The Campaign for Fairer Gambling criticises the work of the All Party Parliamentary Betting and Gaming Group and writes that the group should focus on protecting gambling consumers rather than protecting the bookmaking firms, many of which are located offshore.
The Church of England has waded into the ongoing debate over fixed-odds betting terminals (FOBTs) in the UK, calling on the government to lower the maximum stake for games to £2.
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The Church of England is today set to back a call to lower the maximum stake on fixed-odds betting terminals (FOBTs) from £100 to as little as £2.
In a co-ordinated campaign against the machines known as gambling’s “crack cocaine”, the London Diocese will move that members of the General Synod lobby the government to cut the maximum stake on the betting terminals “very substantially”.
Read the full story in The Times
Betting machines that allow people to spend £100 a minute should be tighter regulated and the maximum spend slashed, the Church of England’s ruling body has said.
General Synod decided unanimously to back a motion that calls on the government to impose a top stake of £2 a go.
It was a “matter of urgency” that ministers brought in new laws to regulate the Fixed Odds Betting Terminals (FOBTs), the motion said.
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Manchester Withington MP Jeff Smith, as a member of the All-Party Parliamentary Group for Fixed Odds Betting Terminals (FOBTs), has called on the government to take against the machines.
The All-Party Group, formed to investigate the impact of FOBTs on communities, launched an inquiry in June 2016 which invited policymakers, bookmakers, those with gambling addictions and others to submit evidence.
Read the full story on Jeff Smith MP’s website
The Campaign for Fairer Gambling urges MPs to support its aims and that of the APPG on fixed odds betting terminals (FOBTs) to reduce the maximum stake on these machines to £2 per spin. (more…)
Church demands action on ‘pernicious’ betting machines: Call to slash huge stakes on shop terminals that ’cause misery’
The Church of England is to urge a Government clampdown on controversial betting machines – described as the ‘crack cocaine of gambling’ – at its General Synod next week.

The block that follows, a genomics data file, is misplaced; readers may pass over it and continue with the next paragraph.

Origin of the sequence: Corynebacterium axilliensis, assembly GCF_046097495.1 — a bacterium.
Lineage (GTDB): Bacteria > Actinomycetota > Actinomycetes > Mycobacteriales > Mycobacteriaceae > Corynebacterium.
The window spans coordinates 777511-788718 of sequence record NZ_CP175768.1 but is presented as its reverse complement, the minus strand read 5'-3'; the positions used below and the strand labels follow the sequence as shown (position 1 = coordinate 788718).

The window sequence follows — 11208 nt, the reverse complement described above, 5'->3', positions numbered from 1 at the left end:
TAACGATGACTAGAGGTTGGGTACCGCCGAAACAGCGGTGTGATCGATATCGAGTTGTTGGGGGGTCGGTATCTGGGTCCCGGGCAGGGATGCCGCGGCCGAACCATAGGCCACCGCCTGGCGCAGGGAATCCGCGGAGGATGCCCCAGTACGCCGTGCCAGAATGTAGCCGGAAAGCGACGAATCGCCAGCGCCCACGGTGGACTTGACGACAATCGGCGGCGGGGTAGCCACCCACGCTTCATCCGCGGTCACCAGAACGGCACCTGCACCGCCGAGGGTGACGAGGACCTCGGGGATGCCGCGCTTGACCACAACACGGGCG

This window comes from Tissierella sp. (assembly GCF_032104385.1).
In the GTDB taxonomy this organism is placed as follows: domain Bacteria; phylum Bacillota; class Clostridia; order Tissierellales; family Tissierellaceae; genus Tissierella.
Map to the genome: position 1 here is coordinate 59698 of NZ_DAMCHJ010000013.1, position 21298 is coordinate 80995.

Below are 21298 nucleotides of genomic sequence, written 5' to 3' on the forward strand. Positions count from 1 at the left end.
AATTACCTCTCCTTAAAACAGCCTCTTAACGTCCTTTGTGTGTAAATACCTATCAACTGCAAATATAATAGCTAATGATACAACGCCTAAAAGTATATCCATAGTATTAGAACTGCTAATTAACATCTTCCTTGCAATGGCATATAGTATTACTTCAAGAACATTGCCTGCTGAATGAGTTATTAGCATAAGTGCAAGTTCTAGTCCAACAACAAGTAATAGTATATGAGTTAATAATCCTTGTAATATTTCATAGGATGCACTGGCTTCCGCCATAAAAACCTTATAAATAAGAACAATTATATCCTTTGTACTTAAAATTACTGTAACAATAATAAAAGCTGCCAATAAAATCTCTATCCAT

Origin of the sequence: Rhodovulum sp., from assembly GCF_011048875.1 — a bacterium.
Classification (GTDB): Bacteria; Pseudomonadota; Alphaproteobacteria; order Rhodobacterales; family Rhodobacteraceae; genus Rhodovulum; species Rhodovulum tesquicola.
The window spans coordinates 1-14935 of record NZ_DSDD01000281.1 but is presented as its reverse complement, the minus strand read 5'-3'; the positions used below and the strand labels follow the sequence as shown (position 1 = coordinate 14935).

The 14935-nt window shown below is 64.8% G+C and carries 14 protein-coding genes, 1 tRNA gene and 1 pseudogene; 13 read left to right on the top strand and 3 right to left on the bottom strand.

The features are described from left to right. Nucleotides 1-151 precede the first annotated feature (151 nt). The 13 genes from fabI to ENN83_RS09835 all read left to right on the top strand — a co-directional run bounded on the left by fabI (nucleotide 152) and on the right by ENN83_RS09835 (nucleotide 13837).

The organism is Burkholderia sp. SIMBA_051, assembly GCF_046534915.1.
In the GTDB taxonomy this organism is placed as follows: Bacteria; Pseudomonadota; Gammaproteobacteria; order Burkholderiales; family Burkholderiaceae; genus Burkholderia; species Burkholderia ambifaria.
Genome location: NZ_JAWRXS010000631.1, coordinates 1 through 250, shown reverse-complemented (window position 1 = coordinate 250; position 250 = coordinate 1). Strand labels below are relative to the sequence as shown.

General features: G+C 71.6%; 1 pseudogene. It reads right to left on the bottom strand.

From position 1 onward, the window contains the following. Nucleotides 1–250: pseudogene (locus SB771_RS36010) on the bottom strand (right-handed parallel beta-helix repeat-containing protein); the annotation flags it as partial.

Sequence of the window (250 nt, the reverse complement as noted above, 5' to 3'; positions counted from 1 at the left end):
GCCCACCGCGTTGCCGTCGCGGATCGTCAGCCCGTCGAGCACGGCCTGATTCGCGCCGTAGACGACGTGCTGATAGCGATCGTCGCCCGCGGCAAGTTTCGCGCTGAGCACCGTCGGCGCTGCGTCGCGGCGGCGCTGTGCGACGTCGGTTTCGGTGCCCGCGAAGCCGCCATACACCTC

The Diocese of London has filed a motion to the Synod slamming the fixed-odds betting terminals (FOBTs) as ‘a pernicious form of high street gambling … wholly lacking in any social benefit’ and ‘causing great harm and misery to thousands of people’.
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A woman from Cardiff has spoken out about the dangers of gambling, after she was imprisoned for a crime she committed to fuel her addiction.
Sarah Grant says she started gambling from a young age after growing up in a pub environment surrounded by fruit machines. It began to develop into a much more serious problem when she started betting online.
She successfully managed to hide her addiction from friends and family for over 15 years, until she was jailed for theft last year.
Read the full story on the ITV News website
Those who gamble in Wales are being encouraged to pledge to stop gambling in February to raise awareness of the emotional and financial problems it can cause.
Flutter-Free February is a new campaign by ‘Beat the Odds’ which encourages those who gamble online or at the bookies to stop for the next month.
Pledges are also encouraged to send a thumbs-up selfie to show support for the campaign and raise awareness.
Read the full story on the ITV website
There are fresh calls from a Christian charity that the government reduce the maximum stake on fixed-odds betting terminals (FOBTs) from £100 to just £2.
Care has been speaking out after the All-Party Parliamentary Group (APPG) on FOBTs published its final report of a six-month inquiry.
Following growing disquiet among politicians about the harm being caused on Britain’s high streets by the machines, the MPs have recommended a cut in the maximum stake.
Read the full story in Premier